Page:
Title

Relationship of cytokines to symptom distress and symptom clusters among non-small-cell lung cancer patients receiving gefitinib treatment: A pilot study

Document Type

Article

Publication Date

1-1-2014

Abstract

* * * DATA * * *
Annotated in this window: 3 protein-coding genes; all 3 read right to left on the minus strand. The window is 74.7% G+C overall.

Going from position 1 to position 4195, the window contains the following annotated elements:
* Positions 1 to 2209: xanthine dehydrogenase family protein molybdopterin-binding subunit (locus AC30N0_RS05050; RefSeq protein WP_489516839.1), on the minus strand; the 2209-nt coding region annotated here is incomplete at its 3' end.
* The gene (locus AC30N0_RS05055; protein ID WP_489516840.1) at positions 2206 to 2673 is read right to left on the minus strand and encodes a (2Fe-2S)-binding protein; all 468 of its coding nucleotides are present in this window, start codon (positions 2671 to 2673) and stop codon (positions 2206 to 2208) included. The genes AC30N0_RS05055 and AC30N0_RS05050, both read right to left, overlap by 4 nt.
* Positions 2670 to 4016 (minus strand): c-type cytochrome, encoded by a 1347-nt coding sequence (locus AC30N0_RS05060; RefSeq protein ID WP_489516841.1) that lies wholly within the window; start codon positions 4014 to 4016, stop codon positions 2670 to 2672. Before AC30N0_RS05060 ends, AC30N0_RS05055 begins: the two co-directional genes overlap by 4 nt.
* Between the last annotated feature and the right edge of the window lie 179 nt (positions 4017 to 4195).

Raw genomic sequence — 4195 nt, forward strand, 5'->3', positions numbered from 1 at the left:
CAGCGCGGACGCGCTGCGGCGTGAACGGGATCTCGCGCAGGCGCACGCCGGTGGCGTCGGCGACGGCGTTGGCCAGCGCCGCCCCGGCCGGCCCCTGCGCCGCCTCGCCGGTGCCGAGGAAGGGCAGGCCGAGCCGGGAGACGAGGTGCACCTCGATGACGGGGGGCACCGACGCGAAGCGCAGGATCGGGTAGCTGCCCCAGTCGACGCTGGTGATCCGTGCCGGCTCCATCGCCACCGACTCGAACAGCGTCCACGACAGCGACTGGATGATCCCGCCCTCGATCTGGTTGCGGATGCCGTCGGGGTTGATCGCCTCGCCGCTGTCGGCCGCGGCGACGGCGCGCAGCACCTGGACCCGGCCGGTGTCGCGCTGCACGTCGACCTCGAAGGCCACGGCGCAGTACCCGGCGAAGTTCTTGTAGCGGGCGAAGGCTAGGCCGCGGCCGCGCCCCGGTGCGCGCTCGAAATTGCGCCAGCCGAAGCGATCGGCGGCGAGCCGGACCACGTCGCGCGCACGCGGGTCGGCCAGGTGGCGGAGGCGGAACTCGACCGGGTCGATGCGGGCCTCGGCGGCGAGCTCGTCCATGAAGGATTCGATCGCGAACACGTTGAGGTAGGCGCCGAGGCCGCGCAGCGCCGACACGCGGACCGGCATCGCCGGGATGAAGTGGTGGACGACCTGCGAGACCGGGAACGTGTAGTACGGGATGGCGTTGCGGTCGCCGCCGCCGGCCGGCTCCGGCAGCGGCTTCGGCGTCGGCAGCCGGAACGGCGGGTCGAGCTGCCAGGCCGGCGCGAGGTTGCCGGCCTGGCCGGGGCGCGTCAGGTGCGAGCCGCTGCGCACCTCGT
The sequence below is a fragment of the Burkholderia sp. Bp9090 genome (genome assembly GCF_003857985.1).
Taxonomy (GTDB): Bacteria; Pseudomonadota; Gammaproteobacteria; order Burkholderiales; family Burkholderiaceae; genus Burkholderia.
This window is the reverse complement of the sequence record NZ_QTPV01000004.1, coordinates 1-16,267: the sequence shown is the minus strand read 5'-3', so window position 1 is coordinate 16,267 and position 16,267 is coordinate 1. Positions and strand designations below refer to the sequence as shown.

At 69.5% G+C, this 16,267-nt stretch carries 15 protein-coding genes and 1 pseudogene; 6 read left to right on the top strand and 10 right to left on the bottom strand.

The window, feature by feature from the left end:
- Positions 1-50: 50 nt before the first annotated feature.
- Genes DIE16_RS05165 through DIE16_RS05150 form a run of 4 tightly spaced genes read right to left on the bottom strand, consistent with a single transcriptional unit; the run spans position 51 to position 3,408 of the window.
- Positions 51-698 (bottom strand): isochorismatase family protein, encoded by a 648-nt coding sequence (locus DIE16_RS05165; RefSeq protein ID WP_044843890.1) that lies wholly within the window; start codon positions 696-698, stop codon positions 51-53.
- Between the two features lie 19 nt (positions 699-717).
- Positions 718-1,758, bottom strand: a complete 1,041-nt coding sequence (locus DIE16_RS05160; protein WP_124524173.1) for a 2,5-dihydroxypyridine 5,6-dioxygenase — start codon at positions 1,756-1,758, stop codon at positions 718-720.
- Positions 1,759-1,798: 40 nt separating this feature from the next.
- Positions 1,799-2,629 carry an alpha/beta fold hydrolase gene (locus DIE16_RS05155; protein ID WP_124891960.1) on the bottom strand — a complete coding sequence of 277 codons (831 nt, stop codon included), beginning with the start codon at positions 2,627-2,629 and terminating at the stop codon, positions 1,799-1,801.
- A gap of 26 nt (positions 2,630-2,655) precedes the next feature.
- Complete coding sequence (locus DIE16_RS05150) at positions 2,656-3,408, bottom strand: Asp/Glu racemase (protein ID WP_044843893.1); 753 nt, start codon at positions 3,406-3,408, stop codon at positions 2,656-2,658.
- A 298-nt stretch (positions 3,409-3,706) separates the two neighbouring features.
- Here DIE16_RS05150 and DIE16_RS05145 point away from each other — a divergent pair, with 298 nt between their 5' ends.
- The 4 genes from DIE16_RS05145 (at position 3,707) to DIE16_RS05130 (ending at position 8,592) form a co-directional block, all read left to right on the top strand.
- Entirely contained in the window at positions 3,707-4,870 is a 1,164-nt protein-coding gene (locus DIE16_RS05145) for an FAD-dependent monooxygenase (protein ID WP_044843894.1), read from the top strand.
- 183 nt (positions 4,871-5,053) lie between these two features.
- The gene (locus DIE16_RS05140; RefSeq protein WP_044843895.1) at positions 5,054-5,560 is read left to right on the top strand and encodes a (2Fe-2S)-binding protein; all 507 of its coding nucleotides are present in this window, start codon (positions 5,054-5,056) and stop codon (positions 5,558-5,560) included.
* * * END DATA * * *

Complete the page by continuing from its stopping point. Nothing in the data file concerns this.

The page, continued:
Purpose: Several cytokines involved in the development of sickness behaviors are considered to be related to the development of cancer symptoms. However, the mechanism of cytokines' involvement in symptom relief with gefitinib treatment remains unknown. This study analyzed the relationships between single symptoms/symptom clusters and cytokines in patients with advanced non-small-cell lung cancer (NSCLC) at pretreatment and at 1 month, 3 months, and 6 months after gefitinib treatment. Methods: Fifty-seven patients with NSCLC were recruited via convenience sampling from a group of thoracic oncology patients in Northern Taiwan. Research measures included the use of the M.D. Anderson Symptom Inventory-Taiwan form and enzyme-linked immunosorbent assays. Statistical analyses included descriptive statistics and generalized estimating equation analysis. Results: Positive relationships were observed between interleukin (IL)-2 and nausea (p<0.01), distress (p< 0.05), drowsiness (p<0.01), lack of appetite (p=0.01), sum of symptom severity scores (p<0.01), and a gastrointestinal symptom cluster (p<0.01). Positive relationships between IL-6 and sadness (p<0.05), lack of appetite (p<0.05), and pain (p=0.014), and a negative relationship between IL-6 and difficulty remembering (p<0.05) were also observed. In addition, positive relationships were observed between IL-10 and fatigue (p<0.01), lack of appetite (p<0.01), drowsiness (p<0.01), sadness (p< 0.05), sum of symptom severity scores (p< 0.01), and a general symptom cluster (p<0.01). Conclusion: These results may provide a basis for understanding possible mechanisms of symptom distress in patients with NSCLC; this may possibly lead to the identification of a target for effective symptom management, i.e., focusing on the inflammation pathway for the treatment of detrimental effects of cytokine-induced inflammatory responses. © 2014.

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